Arteta also understood the capability of Mendy, as well as Walker at flanks. To prevent the wide players were found by the diagonal balls, the Arsenal wingers tried hard to cover the passing lanes and forced the play central. Or, this was even done at the expense of leaving the vertical passing lanes opened. As a reference, notice the body orientations of Aubameyang and Pépé below, both have kept Walker and Mendy covered.
Football is a team sport. The players had to defend as a team to make the block solid. Sometimes Granit Xhaka and Ceballos were deeper as they were not needed – the wingers would cover the central option. In this example, Lacazette and Aubameyang were marking De Bruyne and Gündoğan. This means the midfield duo could shift to other targets and protect spaces. Sometimes Bellerín also jointed the press to approach Mendy but more often he was tasked to mark Sterling tightly.
This means the City centre-backs were seldom pressured as Lacazette was defending deep. If the high pressing were initiated, the lead would be either winger such as Pépé in this scenario. The Ivorian player has improved a lot defensively. Under Arteta, he learnt to curve his run during the press, which was extremely useful to cover the left-back. In this example, the passing lane to Mendy was covered during the curve run and Laporte was forced to carry the ball forward, given Pépé at his back.
Even when City progressed, they could not capitalise on Mendy’s offensive contribution because Pépé has committed himself defensively. The winger often dropped to the same line with the midfield, protecting the areas on the left. Therefore, the midfield duo could stay centrally to shield zone 14.
This was important to prevent Bellerín facing Sterling and Mendy at the same time. Also, this avoided Mustafi being exposed in the 1 v 1 situations – which was optimal as the German centre-back only had to defend the zone.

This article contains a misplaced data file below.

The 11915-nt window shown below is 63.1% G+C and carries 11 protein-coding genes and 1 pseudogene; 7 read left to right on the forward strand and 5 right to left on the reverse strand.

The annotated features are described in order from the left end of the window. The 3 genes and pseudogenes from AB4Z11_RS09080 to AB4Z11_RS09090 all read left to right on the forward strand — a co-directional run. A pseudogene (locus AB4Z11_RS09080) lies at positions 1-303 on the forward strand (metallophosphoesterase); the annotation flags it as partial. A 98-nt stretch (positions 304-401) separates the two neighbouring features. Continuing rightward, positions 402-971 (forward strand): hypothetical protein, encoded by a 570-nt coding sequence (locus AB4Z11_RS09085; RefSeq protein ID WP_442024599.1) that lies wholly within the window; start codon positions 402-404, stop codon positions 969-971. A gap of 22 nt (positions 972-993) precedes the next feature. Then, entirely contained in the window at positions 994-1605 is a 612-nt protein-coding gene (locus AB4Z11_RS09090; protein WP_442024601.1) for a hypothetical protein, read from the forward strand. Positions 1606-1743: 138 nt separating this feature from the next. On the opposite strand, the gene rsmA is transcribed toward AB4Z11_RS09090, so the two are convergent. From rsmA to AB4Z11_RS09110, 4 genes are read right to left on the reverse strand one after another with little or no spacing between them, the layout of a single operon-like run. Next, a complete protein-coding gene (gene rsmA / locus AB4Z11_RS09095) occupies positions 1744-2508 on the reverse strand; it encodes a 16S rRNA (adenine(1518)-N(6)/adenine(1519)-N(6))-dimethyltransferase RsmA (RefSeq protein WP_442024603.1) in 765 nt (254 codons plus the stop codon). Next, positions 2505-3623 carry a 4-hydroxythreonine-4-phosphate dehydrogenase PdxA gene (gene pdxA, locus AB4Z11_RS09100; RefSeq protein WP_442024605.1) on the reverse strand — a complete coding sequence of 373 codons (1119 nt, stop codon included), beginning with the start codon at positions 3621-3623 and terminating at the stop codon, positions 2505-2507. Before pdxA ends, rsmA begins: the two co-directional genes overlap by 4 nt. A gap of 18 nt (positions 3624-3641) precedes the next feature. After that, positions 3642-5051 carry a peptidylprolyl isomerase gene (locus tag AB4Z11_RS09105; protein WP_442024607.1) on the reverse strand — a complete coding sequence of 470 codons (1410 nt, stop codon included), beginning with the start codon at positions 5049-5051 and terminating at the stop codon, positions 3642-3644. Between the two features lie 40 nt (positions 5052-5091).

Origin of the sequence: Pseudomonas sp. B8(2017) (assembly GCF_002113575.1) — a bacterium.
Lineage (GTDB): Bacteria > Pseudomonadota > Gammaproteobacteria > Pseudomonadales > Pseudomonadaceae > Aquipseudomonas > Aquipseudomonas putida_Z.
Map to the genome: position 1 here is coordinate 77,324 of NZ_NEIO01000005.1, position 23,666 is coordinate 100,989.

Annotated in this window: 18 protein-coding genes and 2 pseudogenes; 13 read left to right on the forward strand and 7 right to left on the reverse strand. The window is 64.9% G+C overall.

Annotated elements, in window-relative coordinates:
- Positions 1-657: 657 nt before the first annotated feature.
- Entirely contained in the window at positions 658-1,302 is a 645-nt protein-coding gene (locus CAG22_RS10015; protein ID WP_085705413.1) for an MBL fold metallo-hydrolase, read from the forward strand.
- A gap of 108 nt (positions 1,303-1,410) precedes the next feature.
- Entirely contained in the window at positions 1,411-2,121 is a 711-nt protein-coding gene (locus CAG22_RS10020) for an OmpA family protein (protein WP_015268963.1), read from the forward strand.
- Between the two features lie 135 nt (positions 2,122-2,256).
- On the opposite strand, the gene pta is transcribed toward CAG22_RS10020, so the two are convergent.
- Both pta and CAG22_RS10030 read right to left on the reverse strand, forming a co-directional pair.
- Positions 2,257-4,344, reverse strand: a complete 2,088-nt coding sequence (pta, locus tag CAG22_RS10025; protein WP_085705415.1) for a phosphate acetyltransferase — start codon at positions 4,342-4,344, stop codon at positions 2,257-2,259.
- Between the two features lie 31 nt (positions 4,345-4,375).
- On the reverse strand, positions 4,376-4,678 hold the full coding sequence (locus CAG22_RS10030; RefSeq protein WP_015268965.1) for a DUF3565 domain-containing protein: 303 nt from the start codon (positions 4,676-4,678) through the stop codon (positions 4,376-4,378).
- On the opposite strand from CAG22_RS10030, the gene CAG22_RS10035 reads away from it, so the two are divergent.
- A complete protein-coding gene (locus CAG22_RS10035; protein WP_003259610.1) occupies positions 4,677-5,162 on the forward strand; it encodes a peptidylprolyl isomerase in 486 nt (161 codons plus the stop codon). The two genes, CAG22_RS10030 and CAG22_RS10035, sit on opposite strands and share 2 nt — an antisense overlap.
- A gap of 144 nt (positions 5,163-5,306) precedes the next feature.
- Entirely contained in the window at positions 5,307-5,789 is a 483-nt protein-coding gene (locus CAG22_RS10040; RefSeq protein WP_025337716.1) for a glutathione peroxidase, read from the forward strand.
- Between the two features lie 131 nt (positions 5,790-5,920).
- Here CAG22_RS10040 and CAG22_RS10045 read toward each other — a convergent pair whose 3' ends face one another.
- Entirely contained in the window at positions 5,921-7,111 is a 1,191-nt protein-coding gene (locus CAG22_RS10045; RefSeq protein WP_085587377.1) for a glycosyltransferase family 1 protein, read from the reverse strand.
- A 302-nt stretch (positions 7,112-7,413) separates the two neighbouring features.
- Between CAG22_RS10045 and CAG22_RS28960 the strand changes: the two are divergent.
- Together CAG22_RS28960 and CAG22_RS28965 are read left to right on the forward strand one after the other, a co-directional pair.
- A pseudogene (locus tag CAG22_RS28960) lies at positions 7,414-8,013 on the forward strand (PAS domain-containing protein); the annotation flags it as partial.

These setups were illustrated with this image. Bellerín was facing Sterling 1 v 1 but having Mustafi as a defensive cover. Pépé was staying deep to contain Mendy, allowing Xhaka and Ceballos stayed at the centre.
Tactical tweaks of Pep
Pep had to change something, as the tactics in the first half were not too successful. Some players were playing poor such as Walker, who failed to provide anything from an offensive point of view. The 2-2 build-up was not helping the team to dictate the tempo and the Citizens were yet to register a shot on target.
In the second half, De Bruyne was pushed forward as a partner of D. Silva. Both advanced midfielders stayed higher and between the lines. The centre-backs were tasked to carry the ball forward and ideally, play the out-ball to the free player. This was easier to execute as we have mentioned in the above analysis, Arsenal seldom pressed the centre-backs.
In this example, Laporte did a good job to carry the ball forward. The Frenchman defender managed to find De Bruyne although the passing lane was narrow. Also, this was a diagonal pass, which means the receiver was in a better body shape. This has helped De Bruyne to execute his next move quicker and found Mahrez, who often utilized his qualitative superiority against the right wing-back in the second half.
Meanwhile, D. Silva also operated between the lines more often. This was conducive to the attack as the El Mago could connect the players. The City #21 was undoubtedly the best in the world in terms of playing in tight spaces, playing the through balls. Through the duo of D. Silva and De Bruyne, City managed to play some through passes to release the front players near the penalty box.
Here, Gündoğan exercised his exceptional passing skill to find D. Silva, who was moving between the lines. The Spaniard was quick enough to pick Sterling behind the line. If not Arsenal’s close proximity in the defence, the English international would have equalised for the team.
Credit should be given to Arteta and the Gunners. Comparing to the first half, Arsenal were a lot more defensive, just like parking a bus and getting everyone behind the ball. Even sometimes the shape was stretched in the transitions, the midfielders were aware of covering spaces in the penalty box.
As a result of Laporte’s through ball, Sterling received the ball behind the defence and David Luiz was pulled wide. It was a dangerous situation as Jesus possessed the dynamic superiority against Tierney, ready to attack the box. He was likely to meet Sterling’s cross. However, Ceballos and Mustafi were extremely disciplined to cover the opened spaces and blocked cross, incredible awareness and work rate even at the 74th minute.